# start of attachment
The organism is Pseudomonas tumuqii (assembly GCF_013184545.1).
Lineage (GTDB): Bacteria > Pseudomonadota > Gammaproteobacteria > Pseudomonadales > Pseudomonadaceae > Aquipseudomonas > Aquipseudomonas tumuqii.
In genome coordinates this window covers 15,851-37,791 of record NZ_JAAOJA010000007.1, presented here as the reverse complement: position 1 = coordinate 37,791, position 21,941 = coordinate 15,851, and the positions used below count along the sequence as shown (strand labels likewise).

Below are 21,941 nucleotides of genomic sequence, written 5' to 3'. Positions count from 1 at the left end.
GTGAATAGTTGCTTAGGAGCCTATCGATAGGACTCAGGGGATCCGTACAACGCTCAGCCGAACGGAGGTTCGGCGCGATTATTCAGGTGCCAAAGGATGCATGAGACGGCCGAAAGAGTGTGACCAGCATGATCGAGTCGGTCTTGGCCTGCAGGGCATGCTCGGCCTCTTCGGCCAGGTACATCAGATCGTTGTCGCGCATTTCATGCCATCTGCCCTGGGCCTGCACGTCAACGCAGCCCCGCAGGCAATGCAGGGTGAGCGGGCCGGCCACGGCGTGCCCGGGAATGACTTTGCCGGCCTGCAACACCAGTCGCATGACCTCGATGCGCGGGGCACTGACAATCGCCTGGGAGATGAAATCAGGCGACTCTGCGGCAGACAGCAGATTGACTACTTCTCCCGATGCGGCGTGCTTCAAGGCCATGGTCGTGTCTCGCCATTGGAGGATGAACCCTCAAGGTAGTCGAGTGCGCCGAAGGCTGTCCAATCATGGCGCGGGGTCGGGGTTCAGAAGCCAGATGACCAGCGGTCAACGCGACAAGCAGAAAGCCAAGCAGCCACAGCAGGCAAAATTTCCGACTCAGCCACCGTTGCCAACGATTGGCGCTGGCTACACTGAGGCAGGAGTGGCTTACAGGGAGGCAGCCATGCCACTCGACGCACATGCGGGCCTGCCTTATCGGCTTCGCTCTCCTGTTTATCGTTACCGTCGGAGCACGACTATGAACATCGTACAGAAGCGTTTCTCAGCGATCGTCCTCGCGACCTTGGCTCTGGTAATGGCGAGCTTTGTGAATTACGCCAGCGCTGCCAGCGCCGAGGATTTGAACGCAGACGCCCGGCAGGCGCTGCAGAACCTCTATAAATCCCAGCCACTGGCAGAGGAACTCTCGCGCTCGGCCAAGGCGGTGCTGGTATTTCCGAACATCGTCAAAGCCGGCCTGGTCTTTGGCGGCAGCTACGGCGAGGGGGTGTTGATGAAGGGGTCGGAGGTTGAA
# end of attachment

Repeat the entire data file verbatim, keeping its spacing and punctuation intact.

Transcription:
The organism is Pseudomonas tumuqii (assembly GCF_013184545.1).
Lineage (GTDB): Bacteria > Pseudomonadota > Gammaproteobacteria > Pseudomonadales > Pseudomonadaceae > Aquipseudomonas > Aquipseudomonas tumuqii.
In genome coordinates this window covers 15,851-37,791 of record NZ_JAAOJA010000007.1, presented here as the reverse complement: position 1 = coordinate 37,791, position 21,941 = coordinate 15,851, and the positions used below count along the sequence as shown (strand labels likewise).

Below are 21,941 nucleotides of genomic sequence, written 5' to 3'. Positions count from 1 at the left end.
GTGAATAGTTGCTTAGGAGCCTATCGATAGGACTCAGGGGATCCGTACAACGCTCAGCCGAACGGAGGTTCGGCGCGATTATTCAGGTGCCAAAGGATGCATGAGACGGCCGAAAGAGTGTGACCAGCATGATCGAGTCGGTCTTGGCCTGCAGGGCATGCTCGGCCTCTTCGGCCAGGTACATCAGATCGTTGTCGCGCATTTCATGCCATCTGCCCTGGGCCTGCACGTCAACGCAGCCCCGCAGGCAATGCAGGGTGAGCGGGCCGGCCACGGCGTGCCCGGGAATGACTTTGCCGGCCTGCAACACCAGTCGCATGACCTCGATGCGCGGGGCACTGACAATCGCCTGGGAGATGAAATCAGGCGACTCTGCGGCAGACAGCAGATTGACTACTTCTCCCGATGCGGCGTGCTTCAAGGCCATGGTCGTGTCTCGCCATTGGAGGATGAACCCTCAAGGTAGTCGAGTGCGCCGAAGGCTGTCCAATCATGGCGCGGGGTCGGGGTTCAGAAGCCAGATGACCAGCGGTCAACGCGACAAGCAGAAAGCCAAGCAGCCACAGCAGGCAAAATTTCCGACTCAGCCACCGTTGCCAACGATTGGCGCTGGCTACACTGAGGCAGGAGTGGCTTACAGGGAGGCAGCCATGCCACTCGACGCACATGCGGGCCTGCCTTATCGGCTTCGCTCTCCTGTTTATCGTTACCGTCGGAGCACGACTATGAACATCGTACAGAAGCGTTTCTCAGCGATCGTCCTCGCGACCTTGGCTCTGGTAATGGCGAGCTTTGTGAATTACGCCAGCGCTGCCAGCGCCGAGGATTTGAACGCAGACGCCCGGCAGGCGCTGCAGAACCTCTATAAATCCCAGCCACTGGCAGAGGAACTCTCGCGCTCGGCCAAGGCGGTGCTGGTATTTCCGAACATCGTCAAAGCCGGCCTGGTCTTTGGCGGCAGCTACGGCGAGGGGGTGTTGATGAAGGGGTCGGAGGTTGAA